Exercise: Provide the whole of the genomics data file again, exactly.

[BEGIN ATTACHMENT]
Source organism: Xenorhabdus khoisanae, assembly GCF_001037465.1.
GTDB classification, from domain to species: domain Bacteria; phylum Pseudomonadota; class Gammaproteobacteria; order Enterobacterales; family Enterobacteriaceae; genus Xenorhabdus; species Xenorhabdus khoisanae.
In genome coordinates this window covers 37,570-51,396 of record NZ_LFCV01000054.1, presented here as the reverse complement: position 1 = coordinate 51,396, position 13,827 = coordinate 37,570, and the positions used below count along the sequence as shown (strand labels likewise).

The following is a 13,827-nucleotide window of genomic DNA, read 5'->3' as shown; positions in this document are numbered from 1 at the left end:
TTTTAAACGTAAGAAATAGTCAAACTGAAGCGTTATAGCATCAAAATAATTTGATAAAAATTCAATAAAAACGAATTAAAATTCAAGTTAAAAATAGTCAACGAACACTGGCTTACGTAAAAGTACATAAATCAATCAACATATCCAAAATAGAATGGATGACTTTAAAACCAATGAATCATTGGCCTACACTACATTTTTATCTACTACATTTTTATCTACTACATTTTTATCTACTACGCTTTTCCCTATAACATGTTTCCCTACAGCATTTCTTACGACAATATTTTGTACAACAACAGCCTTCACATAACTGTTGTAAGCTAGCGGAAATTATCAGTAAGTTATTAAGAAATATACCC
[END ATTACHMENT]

Source organism: Xenorhabdus khoisanae, assembly GCF_001037465.1.
GTDB classification, from domain to species: domain Bacteria; phylum Pseudomonadota; class Gammaproteobacteria; order Enterobacterales; family Enterobacteriaceae; genus Xenorhabdus; species Xenorhabdus khoisanae.
In genome coordinates this window covers 37,570-51,396 of record NZ_LFCV01000054.1, presented here as the reverse complement: position 1 = coordinate 51,396, position 13,827 = coordinate 37,570, and the positions used below count along the sequence as shown (strand labels likewise).

The following is a 13,827-nucleotide window of genomic DNA, read 5'->3' as shown; positions in this document are numbered from 1 at the left end:
TTTTAAACGTAAGAAATAGTCAAACTGAAGCGTTATAGCATCAAAATAATTTGATAAAAATTCAATAAAAACGAATTAAAATTCAAGTTAAAAATAGTCAACGAACACTGGCTTACGTAAAAGTACATAAATCAATCAACATATCCAAAATAGAATGGATGACTTTAAAACCAATGAATCATTGGCCTACACTACATTTTTATCTACTACATTTTTATCTACTACATTTTTATCTACTACGCTTTTCCCTATAACATGTTTCCCTACAGCATTTCTTACGACAATATTTTGTACAACAACAGCCTTCACATAACTGTTGTAAGCTAGCGGAAATTATCAGTAAGTTATTAAGAAATATACCC